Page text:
What does fashion look like in the age of Zoom classes? – Amherst Wire

How our style has changed in an era of online lectures and social isolation

Grace Fiori, Contributor

It started slowly. High heels pushed to the corner of the closet. Stiff button-up shirts abandoned, outerwear has become forgotten. Then, steadily but slowly, sweatpants became a kind of uniform. Loungewear, athleisure wear’s cozier and softer cousin, became an infamous search term. Matching tie-dye pajama sets took over online retailers. Many traded stiff slacks for more comfortable clothing as the coronavirus pandemic forced us to attend school and work online. Adobe Analytics found that in April of 2020, online retailers saw a 143% increase in pajama sales. 

Some things were abandoned with little remorse, mostly pants, bras, any kind of stiff denim. Stuck on a continuous stream of Zoom meetings, some people adopted a new kind of business casual: formal tops for the video feed and comfortable flexibility below, most likely covered with knit cotton jersey. 

As many college students started their fall semester from the desk of their childhood room, attending seminars and lectures through a pixelated screen, daily uniforms have fluctuated. Some choose to dress up, others are fully embracing the athleisure wear lifestyle. Colder weather and early nights beckon all of us to embrace cozier clothing. Most notably, many of us have found that this time in isolation is cementing our sense of personal style and the fashion we gravitate towards. 

Sophia George, a freshman at the University of Massachusetts Amherst, said, “Knowing that only I was going to see me… I felt more comfortable dressing exactly how I wanted to. Sometimes I would wear a sheer mock neck under my sweatshirt and I’d be like this is enough for me, but I would never do that before. I think that just knowing that only I would see me allowed me to explore what I really liked,” she said.

Many have found the act of getting dressed helps maintain a comforting routine. The familiar pattern of waking up and choosing what you’ll wear that day acting as a helpful transition from home to work, even though there is no longer a physical separation between those two spheres. 

We have also found that our creativity has been stifled in isolation. Our ability to express ourselves has been impacted by our current surroundings. For some, fashion, which so often serves as a mechanism to showcase our identity, has become a haven of sorts. Exploring our style and experimenting with trends in makeup and clothing have offered simple joys and an escape from the anxiety of the moment. 

For UMass Amherst freshman Gwendolyn Baptista, she found that “Being at home allows me more time to…hone in on what style I like. I don’t think it changed [my style]…as much as it allowed me to develop it a little more.”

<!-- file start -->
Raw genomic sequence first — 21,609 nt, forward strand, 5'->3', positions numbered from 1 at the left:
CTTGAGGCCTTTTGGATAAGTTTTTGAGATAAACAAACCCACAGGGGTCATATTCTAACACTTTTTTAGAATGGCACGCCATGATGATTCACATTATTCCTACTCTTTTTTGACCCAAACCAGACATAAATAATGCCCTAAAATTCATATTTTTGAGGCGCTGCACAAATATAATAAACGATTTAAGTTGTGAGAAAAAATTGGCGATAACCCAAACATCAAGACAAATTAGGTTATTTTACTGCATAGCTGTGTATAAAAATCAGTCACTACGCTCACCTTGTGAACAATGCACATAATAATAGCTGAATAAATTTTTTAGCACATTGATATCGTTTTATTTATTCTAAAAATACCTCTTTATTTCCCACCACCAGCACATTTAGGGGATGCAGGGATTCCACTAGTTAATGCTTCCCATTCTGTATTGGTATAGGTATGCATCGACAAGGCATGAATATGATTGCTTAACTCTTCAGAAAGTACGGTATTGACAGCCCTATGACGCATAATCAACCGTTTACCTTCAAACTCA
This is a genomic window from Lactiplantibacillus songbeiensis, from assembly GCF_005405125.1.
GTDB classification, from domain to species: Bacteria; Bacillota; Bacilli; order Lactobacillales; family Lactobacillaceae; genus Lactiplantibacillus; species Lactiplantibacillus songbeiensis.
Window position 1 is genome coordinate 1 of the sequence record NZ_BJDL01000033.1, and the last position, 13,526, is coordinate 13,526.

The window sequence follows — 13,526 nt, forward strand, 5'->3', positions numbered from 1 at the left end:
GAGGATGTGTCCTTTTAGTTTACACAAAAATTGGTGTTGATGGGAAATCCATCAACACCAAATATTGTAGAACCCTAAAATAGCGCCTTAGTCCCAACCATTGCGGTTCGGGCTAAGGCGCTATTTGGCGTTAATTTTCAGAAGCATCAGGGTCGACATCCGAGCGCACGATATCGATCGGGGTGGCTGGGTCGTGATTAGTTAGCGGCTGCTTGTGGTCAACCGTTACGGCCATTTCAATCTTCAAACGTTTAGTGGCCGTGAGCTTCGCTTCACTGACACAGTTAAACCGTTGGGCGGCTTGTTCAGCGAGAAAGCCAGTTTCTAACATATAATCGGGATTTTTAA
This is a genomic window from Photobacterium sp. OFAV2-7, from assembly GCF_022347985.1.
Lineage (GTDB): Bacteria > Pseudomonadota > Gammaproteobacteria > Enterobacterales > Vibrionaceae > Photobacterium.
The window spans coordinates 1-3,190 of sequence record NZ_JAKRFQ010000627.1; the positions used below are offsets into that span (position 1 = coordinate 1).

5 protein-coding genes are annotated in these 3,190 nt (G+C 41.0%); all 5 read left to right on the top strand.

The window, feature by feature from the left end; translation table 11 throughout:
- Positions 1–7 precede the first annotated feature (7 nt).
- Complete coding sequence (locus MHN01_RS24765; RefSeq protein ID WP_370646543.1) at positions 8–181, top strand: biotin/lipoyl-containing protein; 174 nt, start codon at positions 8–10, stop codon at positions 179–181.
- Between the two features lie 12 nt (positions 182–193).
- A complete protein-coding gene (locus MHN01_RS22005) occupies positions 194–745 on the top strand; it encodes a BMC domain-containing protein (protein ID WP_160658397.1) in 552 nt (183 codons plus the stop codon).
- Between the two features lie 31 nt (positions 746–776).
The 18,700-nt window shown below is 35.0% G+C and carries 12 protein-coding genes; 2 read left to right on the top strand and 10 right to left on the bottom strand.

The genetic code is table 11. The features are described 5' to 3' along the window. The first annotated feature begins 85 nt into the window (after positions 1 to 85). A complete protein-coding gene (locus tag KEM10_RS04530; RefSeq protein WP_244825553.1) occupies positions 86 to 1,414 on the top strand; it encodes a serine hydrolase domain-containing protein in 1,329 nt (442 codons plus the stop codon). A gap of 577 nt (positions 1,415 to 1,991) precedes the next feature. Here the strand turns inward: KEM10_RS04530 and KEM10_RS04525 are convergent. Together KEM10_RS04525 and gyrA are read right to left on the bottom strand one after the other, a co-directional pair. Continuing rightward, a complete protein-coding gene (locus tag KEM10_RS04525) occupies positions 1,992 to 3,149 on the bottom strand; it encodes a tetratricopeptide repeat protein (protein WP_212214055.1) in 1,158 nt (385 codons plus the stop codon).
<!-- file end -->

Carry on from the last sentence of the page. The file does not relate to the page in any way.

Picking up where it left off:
She doesn’t hold herself to a certain uniform or formal structure when dressing; she just wears what feels right that day. Like many of us, she loves the act of getting dressed to go out, “going outside of the house, to the grocery store, I’ll get all dressed up because it’s something to do,” she said. 

Beyond experimenting and establishing her personal style, Baptista has also created her own small business called Made With Thrift. She makes clothes, and more recently, masks from thrifted materials. The pandemic brought on a dramatic shift in the environment she was in and created the opportunity where she, “…stopped caring about what anyone else thought about how I was dressing and started dressing for myself.” 

For George, the style she gravitates towards has remained consistent throughout social isolation. “Athleisure, leggings, and sweatshirts…comfy and cozy. I love being cozy,” she said. Being a shoe lover has been hard, however, with limited places to wear her finds. 

“I wear them in the house…I still buy shoes because I’ll wear them when I can go out,” she said while laughing. Being in social isolation hasn’t dramatically shifted the way she dresses but instead, “It has solidified my idea–instead of that being the only thing I can wear–that comfy cozy is my style.”

Style is a continuously evolving process. It is also an exercise in innovation and reclaiming from the past. In the years to come, as we return to a sense of normalcy, leisurewear and leggings may fade, but will never be far away. Fashion has not permanently changed just because people are stuck at home. It is simply the nature of fashion to be changing, continuously. 

What will remain from this time period is the sense of adventure many found in exploring their closets and allowing their style to be a form of authentic personal expression. Our sense of fashion and personal style in isolation morphed from something we wear to be seen in the world around us, to something we use to illustrate who we are in the moment. Sometimes, that means a good pair of flannel pants to comfort us in a time of such uncertainty, or perhaps a structured plaid blazer for motivation. 

Email Grace Fiori at [email protected] and follow her on Twitter @grace_fiori. 

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